• Minimize Background Noise
    • Minimize Reverberation
  • Environmental Interventions

    • Toileting, Bathing, and Grooming
    • Dressing
    • Orienting to Time / Location
    • Controlling Ambient Conditions
    • Engaging in Leisure and Social Activities
    • Navigating Throughout the Care Community
    • Dining

C. Environmental Interventions as Part of Treatment Planning Process

  • Implementing Modifications in the Care Community

    • Examples of Significant Environmental Modifications

Section 2: Assessment Tools

Introduction
Objectives
Assessment Structure

  • Assessment Forms
  • Gray Scale to Assess Contrast
  • Reading Test to Determine Readable Font Size
  • Sound Level Meter to Assess Sound Intensity
  • Light Meter to Assess Light Intensity

Section 3: Intervention Resources

Interventions Based on Environmental Assessment Results
Developing Visual Cues and Reading Material

Section 4: Resources

Lighting
Where to Purchase Supplies for Environmental Modifications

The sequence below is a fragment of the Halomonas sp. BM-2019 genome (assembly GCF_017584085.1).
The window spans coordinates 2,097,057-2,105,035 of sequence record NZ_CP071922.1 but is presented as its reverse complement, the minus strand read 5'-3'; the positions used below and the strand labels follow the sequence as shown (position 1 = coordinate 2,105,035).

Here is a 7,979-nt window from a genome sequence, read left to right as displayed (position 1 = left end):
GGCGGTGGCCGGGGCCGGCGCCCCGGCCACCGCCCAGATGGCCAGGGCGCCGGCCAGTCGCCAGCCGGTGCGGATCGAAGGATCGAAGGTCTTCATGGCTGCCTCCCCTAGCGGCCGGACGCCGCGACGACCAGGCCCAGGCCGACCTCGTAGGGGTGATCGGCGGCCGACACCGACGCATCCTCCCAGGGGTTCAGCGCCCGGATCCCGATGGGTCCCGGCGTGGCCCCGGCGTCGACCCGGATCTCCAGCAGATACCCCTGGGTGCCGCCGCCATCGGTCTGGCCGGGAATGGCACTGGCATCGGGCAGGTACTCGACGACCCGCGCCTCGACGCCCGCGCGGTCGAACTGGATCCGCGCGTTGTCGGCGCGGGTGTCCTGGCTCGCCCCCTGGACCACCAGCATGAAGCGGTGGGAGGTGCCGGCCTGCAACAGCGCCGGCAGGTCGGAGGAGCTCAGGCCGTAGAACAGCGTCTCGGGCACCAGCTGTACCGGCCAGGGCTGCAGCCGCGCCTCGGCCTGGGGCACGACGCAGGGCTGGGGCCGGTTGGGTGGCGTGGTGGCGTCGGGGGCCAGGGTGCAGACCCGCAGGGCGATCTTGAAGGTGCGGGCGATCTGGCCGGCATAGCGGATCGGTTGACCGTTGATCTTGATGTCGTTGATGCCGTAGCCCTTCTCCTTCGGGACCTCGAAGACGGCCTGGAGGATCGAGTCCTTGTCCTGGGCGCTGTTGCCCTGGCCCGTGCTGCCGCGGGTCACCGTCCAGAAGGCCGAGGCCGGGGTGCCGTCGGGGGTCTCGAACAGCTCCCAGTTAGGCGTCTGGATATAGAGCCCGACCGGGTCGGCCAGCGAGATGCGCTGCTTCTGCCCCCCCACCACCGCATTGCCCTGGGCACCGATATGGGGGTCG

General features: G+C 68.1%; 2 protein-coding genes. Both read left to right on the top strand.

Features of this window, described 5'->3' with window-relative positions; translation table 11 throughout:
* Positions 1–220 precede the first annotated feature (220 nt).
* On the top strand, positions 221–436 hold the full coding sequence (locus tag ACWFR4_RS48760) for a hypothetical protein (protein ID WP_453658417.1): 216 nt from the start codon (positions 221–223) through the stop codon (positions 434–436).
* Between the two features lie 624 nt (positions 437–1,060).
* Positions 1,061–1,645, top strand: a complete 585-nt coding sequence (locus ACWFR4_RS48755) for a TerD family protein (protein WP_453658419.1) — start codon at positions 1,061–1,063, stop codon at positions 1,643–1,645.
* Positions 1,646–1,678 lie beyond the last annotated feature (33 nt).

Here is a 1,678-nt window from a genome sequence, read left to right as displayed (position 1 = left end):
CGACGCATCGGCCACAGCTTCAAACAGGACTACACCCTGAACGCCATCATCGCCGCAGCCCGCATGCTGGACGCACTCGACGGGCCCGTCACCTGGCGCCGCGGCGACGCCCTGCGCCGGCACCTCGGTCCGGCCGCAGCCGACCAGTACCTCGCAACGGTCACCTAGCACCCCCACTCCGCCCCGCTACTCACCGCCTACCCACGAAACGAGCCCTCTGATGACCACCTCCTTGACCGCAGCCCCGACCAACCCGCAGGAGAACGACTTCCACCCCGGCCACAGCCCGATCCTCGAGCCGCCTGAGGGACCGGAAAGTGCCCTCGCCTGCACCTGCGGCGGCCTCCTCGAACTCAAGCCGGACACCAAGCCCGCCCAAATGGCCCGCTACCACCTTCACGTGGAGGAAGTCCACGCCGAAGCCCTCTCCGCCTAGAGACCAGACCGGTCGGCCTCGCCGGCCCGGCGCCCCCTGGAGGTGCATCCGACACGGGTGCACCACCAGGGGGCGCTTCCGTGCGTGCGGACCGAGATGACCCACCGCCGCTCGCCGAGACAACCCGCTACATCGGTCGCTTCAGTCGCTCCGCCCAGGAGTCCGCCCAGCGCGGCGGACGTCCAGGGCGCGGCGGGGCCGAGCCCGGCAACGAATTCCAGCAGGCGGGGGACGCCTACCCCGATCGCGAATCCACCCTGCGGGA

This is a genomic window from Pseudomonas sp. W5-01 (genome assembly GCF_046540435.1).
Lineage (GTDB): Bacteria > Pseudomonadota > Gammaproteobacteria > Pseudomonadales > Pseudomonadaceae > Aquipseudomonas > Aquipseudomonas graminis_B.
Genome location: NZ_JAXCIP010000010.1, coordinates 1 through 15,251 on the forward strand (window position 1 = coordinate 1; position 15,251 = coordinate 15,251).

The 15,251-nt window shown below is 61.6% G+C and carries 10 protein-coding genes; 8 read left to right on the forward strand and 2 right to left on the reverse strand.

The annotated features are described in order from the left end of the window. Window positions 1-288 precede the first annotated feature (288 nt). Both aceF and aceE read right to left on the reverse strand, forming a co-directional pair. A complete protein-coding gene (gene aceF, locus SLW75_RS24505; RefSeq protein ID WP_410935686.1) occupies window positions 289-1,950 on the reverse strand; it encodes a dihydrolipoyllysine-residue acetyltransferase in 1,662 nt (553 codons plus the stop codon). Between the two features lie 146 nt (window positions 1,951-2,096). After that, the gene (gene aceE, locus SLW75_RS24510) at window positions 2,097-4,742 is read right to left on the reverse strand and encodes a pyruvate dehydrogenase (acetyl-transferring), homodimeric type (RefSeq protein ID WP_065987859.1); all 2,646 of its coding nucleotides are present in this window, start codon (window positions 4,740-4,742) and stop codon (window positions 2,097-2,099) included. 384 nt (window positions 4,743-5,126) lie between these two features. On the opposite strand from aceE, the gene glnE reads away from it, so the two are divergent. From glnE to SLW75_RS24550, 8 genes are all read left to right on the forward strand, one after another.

Useful Sequencing Cues
Useful Signs

Jennifer A. Brush, MA, CCC/SLP

Jennifer A. Brush, MA, CCC/SLP understands the particular needs of healthcare organizations and families engaged in dementia care and brings more than 20 years of experience as both a leading researcher and direct-care coach in this complex field. She is a nationally recognized speech-language pathologist known for her work in the areas of memory and environmental interventions for people with dementia. She has served as the principal investigator on applied research grants that examined issues pertaining to HIV/AIDS dementia, hearing impairment, dining, swallowing disorders, and the long-term care environment. Ms. Brush has served as Chair of the Professional Development Committee of the American Speech-Language Hearing Association Gerontology Special Interest Division and on the Editorial Review Board of SpeechPathology.com. Jennifer is co-author of the books: I Care; Environment and Communication Assessment Toolkit (ECAT) for Dementia Care; Creative Connections™ in Dementia Care; A Therapy Technique for Improving Memory: Spaced Retrieval; and Spaced Retrieval Step by Step: An Evidence-Based Memory Intervention. Learn more at www.brushdevelopment.com.